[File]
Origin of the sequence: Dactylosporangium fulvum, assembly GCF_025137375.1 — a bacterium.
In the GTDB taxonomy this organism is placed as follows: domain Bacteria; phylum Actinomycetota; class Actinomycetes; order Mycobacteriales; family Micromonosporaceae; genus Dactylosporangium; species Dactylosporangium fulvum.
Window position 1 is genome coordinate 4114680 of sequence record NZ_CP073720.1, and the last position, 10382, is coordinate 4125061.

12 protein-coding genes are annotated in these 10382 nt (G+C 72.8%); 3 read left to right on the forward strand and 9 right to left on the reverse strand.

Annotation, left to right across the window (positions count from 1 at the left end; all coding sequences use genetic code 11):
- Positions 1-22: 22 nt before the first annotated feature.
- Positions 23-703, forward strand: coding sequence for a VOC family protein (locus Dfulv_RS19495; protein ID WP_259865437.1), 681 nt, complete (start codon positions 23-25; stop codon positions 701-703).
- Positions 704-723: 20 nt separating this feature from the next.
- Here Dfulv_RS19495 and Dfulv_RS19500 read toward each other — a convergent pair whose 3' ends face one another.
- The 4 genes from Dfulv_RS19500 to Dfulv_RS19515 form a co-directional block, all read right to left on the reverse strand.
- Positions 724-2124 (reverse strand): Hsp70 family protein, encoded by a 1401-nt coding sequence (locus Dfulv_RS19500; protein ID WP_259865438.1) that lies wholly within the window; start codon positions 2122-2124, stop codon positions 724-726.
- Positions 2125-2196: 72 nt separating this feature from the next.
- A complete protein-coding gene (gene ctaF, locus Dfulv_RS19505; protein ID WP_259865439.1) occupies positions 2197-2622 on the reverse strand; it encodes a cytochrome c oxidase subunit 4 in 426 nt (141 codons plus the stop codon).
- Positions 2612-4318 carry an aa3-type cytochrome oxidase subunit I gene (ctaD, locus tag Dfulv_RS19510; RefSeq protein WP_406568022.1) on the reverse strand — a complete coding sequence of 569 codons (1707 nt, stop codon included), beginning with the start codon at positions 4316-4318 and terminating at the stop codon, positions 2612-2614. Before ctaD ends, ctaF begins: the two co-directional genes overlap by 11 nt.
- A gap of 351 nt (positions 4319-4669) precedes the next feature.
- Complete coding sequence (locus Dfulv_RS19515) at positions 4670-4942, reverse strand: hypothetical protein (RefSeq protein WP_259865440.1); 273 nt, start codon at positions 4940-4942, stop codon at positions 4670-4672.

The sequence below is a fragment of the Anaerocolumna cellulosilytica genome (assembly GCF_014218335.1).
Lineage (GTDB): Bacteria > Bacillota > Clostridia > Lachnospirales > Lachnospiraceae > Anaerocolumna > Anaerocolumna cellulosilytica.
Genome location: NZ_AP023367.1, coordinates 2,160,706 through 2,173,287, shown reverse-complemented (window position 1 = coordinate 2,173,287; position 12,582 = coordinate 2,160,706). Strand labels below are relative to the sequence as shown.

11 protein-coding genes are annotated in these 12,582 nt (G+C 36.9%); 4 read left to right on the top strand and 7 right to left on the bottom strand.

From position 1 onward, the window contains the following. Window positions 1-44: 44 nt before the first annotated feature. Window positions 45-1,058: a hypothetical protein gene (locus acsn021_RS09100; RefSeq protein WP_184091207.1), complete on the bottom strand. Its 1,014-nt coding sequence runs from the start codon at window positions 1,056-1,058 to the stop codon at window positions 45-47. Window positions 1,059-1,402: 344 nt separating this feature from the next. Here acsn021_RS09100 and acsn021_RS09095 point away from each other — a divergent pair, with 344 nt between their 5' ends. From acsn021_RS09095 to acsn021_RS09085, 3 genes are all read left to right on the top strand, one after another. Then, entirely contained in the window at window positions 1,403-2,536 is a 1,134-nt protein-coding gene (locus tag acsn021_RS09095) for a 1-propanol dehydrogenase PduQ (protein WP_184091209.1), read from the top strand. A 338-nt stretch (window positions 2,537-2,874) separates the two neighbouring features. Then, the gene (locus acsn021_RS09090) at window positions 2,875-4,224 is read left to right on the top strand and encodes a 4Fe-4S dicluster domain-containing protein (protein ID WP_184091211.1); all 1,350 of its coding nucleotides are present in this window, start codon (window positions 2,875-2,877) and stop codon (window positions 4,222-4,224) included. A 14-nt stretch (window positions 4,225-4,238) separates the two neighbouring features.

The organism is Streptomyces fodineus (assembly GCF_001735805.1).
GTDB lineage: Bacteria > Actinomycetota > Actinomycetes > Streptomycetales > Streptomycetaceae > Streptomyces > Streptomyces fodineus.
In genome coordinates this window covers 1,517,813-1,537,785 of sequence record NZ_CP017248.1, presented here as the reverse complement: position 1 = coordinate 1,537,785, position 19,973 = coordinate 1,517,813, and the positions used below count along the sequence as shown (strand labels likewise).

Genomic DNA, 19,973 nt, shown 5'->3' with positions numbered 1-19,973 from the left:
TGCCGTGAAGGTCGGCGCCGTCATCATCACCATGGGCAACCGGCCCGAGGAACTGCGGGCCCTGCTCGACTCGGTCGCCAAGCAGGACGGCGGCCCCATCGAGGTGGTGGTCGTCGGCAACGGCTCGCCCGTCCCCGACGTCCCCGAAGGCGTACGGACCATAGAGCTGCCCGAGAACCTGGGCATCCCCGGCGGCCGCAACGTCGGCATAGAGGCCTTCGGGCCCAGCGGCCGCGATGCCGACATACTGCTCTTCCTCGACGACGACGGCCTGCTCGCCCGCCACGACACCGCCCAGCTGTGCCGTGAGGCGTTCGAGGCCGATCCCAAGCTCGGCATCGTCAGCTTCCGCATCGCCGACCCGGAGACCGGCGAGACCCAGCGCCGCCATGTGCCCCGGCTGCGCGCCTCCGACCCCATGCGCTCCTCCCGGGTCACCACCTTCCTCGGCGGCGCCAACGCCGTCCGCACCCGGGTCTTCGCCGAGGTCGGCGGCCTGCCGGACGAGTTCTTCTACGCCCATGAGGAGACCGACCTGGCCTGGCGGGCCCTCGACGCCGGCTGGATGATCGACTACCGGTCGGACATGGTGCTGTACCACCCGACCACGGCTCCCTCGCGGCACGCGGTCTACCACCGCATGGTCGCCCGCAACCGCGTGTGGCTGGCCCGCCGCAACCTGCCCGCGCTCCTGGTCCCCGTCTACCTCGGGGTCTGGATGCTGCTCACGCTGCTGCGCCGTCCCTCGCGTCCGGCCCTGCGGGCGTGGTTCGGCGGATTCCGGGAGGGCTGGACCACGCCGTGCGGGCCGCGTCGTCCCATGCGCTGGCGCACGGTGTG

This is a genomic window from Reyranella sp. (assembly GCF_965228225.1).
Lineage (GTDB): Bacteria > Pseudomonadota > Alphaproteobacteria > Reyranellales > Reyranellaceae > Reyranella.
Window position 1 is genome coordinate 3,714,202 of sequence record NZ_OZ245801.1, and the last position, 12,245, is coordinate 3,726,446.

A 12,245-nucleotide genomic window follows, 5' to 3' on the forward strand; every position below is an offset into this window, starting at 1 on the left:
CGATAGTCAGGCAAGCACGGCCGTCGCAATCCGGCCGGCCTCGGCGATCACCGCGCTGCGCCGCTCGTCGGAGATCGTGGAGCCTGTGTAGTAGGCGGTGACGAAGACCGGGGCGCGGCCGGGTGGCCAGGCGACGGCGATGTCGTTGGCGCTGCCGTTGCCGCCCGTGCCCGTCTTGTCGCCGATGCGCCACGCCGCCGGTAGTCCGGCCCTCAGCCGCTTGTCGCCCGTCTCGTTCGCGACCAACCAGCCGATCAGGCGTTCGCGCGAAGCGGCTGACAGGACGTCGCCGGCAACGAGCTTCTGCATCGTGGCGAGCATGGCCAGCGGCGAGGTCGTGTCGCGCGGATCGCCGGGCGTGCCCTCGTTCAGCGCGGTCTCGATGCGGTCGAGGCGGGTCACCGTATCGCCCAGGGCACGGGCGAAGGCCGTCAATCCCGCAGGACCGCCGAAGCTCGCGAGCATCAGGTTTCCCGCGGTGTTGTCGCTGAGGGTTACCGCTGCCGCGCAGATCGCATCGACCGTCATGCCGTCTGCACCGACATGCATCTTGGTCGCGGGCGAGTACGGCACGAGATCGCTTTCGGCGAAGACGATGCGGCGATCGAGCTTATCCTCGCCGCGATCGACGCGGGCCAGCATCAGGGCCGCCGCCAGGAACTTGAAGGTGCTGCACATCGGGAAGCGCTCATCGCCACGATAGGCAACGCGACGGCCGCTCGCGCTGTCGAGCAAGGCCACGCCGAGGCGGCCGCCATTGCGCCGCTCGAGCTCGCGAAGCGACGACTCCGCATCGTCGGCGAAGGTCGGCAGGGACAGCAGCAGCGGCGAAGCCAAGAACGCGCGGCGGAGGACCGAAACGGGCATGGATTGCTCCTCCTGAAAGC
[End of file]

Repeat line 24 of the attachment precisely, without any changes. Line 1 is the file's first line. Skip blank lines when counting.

In genome coordinates this window covers 1,517,813-1,537,785 of sequence record NZ_CP017248.1, presented here as the reverse complement: position 1 = coordinate 1,537,785, position 19,973 = coordinate 1,517,813, and the positions used below count along the sequence as shown (strand labels likewise).